Last Call Review of draft-ietf-oauth-v2-bearer-

Request Review of draft-ietf-oauth-v2-bearer
Requested rev. no specific revision (document currently at 23)
Type Last Call Review
Team General Area Review Team (Gen-ART) (genart)
Deadline 2012-02-07
Requested 2012-01-25
Authors Michael Jones, Dick Hardt
Draft last updated 2012-01-29
Completed reviews Genart Last Call review of -?? by Alexey Melnikov
Genart Telechat review of -?? by Alexey Melnikov
Genart Last Call review of -?? by Alexey Melnikov
Assignment Reviewer Alexey Melnikov 
State Completed
Review review-ietf-oauth-v2-bearer-genart-lc-melnikov-2012-01-29
Review completed: 2012-01-29


I am the assigned Gen-ART reviewer for this draft. For background on 

Gen-ART, please see the FAQ at 


Please resolve these comments along with any other Last Call comments 

you may receive.

Document: draft-ietf-oauth-v2-bearer-15.txt
Reviewer: Alexey Melnikov
Review Date: 29 Jan 2012
IETF LC End Date: 7 Feb 2012
IESG Telechat date: (if known) -

Summary: Mostly ready, with a couple of things that should be addressed.

Major Issues:

I have 2 issues in section 3:

3.  The WWW-Authenticate Response Header Field

   If the protected resource request does not include authentication
   credentials or does not contain an access token that enables access
   to the protected resource, the resource server MUST include the HTTP
   "WWW-Authenticate" response header field; it MAY include it in
   response to other conditions as well.  The "WWW-Authenticate" header
   field uses the framework defined by HTTP/1.1, Part 7
   [I-D.ietf-httpbis-p7-auth] as follows:

   challenge       = "Bearer" [ 1*SP 1#param ]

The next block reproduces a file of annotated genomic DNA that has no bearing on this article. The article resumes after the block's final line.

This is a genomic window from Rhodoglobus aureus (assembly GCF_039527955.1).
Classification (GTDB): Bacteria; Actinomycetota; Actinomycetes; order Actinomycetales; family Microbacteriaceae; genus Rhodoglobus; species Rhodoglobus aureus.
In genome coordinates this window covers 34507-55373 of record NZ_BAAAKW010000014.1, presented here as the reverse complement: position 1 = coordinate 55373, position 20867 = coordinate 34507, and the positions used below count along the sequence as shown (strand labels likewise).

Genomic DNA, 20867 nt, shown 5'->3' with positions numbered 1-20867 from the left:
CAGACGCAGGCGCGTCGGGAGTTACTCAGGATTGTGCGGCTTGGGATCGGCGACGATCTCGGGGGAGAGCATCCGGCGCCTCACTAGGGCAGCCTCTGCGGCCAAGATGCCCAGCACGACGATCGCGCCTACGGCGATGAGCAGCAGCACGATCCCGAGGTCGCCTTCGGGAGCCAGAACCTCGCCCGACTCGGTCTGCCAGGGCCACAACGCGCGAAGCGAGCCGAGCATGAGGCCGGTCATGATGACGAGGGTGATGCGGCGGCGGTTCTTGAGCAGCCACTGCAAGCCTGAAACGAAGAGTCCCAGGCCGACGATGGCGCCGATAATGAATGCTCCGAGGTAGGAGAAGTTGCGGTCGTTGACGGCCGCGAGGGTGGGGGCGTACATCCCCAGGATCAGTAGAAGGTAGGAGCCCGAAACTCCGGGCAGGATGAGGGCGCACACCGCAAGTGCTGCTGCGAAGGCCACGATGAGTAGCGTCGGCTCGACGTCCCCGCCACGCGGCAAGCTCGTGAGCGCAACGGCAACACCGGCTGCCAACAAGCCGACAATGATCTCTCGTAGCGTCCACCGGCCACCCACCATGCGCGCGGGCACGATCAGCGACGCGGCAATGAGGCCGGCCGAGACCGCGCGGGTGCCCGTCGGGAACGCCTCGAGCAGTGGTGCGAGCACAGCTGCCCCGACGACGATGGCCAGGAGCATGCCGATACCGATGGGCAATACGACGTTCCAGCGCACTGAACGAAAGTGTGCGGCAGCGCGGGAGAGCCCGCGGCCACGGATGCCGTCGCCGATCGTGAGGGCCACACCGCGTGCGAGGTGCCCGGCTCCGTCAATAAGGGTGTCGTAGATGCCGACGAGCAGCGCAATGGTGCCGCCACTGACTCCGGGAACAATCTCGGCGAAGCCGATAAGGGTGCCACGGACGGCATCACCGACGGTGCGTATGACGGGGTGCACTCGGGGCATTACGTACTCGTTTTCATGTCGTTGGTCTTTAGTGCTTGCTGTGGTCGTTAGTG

param           = realm / scope /
                     error / error-desc / error-uri /

   scope           = "scope" "=" quoted-string
   error           = "error" "=" quoted-string
   error-desc      = "error_description" "=" quoted-string
   error-uri       = "error_uri" "=" quoted-string

1). I am agreeing with Julian about redefinition of ABNF from HTTPBis 

documents. I believe there is a proposal to fix that but the new draft 

hasn't been posted yet.

2). My 2nd major issue is about the following paragraph:

   The "scope" attribute is a space-delimited list of scope values
   indicating the required scope of the access token for accessing the
   requested resource.  In some cases, the "scope" value will be used
   when requesting a new access token with sufficient scope of access to
   utilize the protected resource.  The "scope" attribute MUST NOT
   appear more than once.  The "scope" value is intended for
   programmatic use and is not meant to be displayed to end users.

I don't think this provide enough information about what this is,

how it is to be used and which values are allowed. As this is not meant 

to be displayed to end users, then you need to say what values are 

allowed and which entity can allocate them. Is there a registry for 

these tokens, e.g. an IANA registry?

Minor Issues:

2.2.  Form-Encoded Body Parameter

   When sending the access token in the HTTP request entity-body, the
   client adds the access token to the request body using the
   "access_token" parameter.  The client MUST NOT use this method unless
   all of the following conditions are met:

   o  The HTTP request entity-body is single-part.

   o  The entity-body follows the encoding requirements of the
      "application/x-www-form-urlencoded" content-type as defined by
      HTML 4.01 [W3C.REC-html401-19991224].

   o  The HTTP request entity-header includes the "Content-Type" header
      field set to "application/x-www-form-urlencoded".